In 2004, Mann et al., developed non-ionic surfactant vesicle (NISV) having liposome like structures and stabilized them with bile salts for the oral delivery of vaccines. These were called bilosome, bilosomes differ from the liposomes and niosomes in term of their composition, chemical stability and storage conditions (Figure 1). In order to avoid the problems during GI transit, bilosomes were developed which not only prevented antigens from degradation, but also enhanced mucosal penetration. Bilosome based vaccine produced both systemic as well as mucosal immune response which was equivalent to immune response produced by subcutaneous route [7].


Table 1 : Comparative overview of liposomes, niosomes and bilosomes.

 Despite this similarity in the immune response, bilosomes has advantages like oral administration is convenient and devoid of any adverse effects as compare to parenteral administration of FCA [11]. HBsAg loaded bilosomes, when given orally, produced high systemic as well as mucosal immune response. Orally administrated five times dose of HBsAg loaded bilosomes was found to produce same systemic immune response as that of intra-muscularly administrated alum adsorbed HBsAg vaccine [12]. Other studies carried out using bilosomes are listed in (Table2).


• Bilosomes allow small quantities of antigen to be effective and also increase the efficacy of antigen which are weak when injected.

• Bilosomes do not require the use of live pathogens, making them a safe and effective alternative to traditional vaccines.

• This non-invasive system offers advantages in terms of user acceptance and compliance.

• The conventional injection method suffers from high relative costs and requires trained persons to administer the treatment.

• Less toxicity envelope suitable for a wide range of therapeutic agents. 

• Immune response could be manipulated through control of the size of the carrying vesicle.

• Bilosomes removes the cold-chain requirement for preparations such as vaccine.

• Bilosomes provides new delivery system improving patient compliance, its ease of administration and potentially providing extended patent life.

The bilosomes patent represents a major step forward in vaccine technology by avoiding common problems associated with injections and increasing the efficacy of vaccines.

Bilosomes using Oral Immunization against Hepatitis B Virus

Hepatitis B is a type of stern and deadly viral disease caused by hepatitis B virus (HBV). It is a partially double-stranded DNA virus of the Hepadnaviridae family which includes related viruses responsible for liver injury in animals [15]. HBV is carried in blood and in other body fluids including tears, saliva, semen and vaginal secretions and can be transmitted from person to person by a variety of means.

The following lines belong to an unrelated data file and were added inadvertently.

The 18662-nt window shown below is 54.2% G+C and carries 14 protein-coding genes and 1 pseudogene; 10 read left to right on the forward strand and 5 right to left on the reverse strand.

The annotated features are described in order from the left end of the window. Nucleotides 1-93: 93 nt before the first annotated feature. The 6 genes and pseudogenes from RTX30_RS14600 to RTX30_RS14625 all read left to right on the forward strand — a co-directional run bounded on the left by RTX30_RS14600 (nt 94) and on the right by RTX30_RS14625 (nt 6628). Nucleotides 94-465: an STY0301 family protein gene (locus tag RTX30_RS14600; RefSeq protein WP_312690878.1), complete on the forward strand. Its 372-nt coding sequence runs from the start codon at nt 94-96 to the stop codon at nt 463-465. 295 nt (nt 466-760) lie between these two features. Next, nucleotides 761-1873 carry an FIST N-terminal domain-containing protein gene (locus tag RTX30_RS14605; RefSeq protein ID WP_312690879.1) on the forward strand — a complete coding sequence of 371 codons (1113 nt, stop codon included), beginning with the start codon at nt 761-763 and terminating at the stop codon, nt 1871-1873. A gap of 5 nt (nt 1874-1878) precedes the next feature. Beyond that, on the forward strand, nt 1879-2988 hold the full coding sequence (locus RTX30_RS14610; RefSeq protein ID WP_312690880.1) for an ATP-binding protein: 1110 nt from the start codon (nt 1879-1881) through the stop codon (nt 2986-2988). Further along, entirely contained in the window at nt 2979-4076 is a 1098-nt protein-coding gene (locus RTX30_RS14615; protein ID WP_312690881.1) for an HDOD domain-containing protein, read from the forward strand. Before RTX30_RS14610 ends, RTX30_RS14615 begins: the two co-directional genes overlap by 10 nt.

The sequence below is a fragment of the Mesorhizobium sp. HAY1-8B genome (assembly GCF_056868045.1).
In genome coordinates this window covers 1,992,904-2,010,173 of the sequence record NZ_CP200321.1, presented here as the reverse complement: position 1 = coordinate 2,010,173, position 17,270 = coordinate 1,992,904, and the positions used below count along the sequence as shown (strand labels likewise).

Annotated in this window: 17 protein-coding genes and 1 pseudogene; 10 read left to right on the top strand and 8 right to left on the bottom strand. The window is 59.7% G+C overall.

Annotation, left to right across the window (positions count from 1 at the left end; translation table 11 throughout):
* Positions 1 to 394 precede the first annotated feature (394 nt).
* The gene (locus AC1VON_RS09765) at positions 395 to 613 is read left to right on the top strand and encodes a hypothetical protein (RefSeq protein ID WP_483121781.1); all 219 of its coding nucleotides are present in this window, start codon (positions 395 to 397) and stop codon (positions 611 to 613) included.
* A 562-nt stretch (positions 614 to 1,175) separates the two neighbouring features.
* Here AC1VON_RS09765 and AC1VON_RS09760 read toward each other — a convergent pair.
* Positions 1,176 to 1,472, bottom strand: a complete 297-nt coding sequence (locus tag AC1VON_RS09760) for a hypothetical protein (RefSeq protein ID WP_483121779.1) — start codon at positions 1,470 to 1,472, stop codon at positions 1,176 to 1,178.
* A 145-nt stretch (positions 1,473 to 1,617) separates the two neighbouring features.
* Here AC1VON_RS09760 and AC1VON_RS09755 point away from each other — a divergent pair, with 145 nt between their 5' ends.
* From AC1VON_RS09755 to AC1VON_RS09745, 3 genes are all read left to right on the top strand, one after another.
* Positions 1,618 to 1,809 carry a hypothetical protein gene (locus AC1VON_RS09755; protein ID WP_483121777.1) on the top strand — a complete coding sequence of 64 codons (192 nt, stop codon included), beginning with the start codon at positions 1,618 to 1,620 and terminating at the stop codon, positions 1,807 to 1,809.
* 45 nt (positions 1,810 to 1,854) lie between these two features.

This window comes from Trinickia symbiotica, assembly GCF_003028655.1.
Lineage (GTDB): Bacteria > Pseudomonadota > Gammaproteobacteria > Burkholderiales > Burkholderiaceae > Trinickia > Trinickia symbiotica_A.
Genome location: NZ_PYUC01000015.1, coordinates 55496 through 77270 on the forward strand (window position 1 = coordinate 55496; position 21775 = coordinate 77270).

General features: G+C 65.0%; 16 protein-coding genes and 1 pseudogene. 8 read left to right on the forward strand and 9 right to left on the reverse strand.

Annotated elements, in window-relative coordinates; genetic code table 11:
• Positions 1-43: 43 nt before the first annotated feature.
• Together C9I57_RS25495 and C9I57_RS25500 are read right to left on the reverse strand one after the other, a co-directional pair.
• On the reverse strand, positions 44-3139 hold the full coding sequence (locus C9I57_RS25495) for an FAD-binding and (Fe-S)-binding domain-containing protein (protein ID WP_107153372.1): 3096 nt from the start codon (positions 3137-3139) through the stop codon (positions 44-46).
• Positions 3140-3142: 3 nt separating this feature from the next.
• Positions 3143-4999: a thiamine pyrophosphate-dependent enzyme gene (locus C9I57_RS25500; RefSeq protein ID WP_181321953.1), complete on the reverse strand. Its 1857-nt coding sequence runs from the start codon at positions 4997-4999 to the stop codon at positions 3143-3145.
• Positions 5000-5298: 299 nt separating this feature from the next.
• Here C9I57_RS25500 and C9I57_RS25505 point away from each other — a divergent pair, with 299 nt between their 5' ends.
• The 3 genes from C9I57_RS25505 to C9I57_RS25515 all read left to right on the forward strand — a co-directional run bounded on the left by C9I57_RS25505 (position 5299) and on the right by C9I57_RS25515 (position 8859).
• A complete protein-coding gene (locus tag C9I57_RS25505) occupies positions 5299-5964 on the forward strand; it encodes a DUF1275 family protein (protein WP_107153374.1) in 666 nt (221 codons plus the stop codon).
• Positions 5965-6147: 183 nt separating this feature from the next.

In some studies it was concluded that after its acute infection, between 1 and 10% of healthy adults and 30-90% of infected babies become chronic carriers and on later stages they are at high risk of life-threatening diseases such as cirrhosis and primary hepatocellular carcinoma (HCC). Worldwide, atleast one third of the world population have been infected with HBV, over 6% of the world population are chronic carriers and approximately 620,000 people die every year from acute and chronic HBV infection [16]. Globally approximately 4.5 million new HBV infections occur each year of which a quarter progresses to liver disease [17,18].


Table 2 : Bilosomes based vaccine formulations.

 Immunization is the most successful measure to diminish the global prevalence of hepatitis B. Vaccination is the most important and economically attractive option for healthcare intervention both in terms of cost-effectiveness and benefit-cost ratios. The present concept of vaccination is based on invasive parenteral method which is not completely effective against number of diseases [19]. These traditional needle-based vaccination methods suffer from various drawbacks, like the need for trained personnel to administer vaccines, patient inconvenience and the associated risk of needle-borne infections (AIDS, hepatitis, etc.) due to the use of contaminated needles [20]. The need for trained medical personnel elevated the cost of administration and confined the use of parenteral vaccines in isolated and interior areas. Further, parenterally administered vaccines mainly stimulate a systemic response and antibodies generated in this manner do not always reach to the mucosal surfaces, which is the predominant entry site for most infectious pathogens.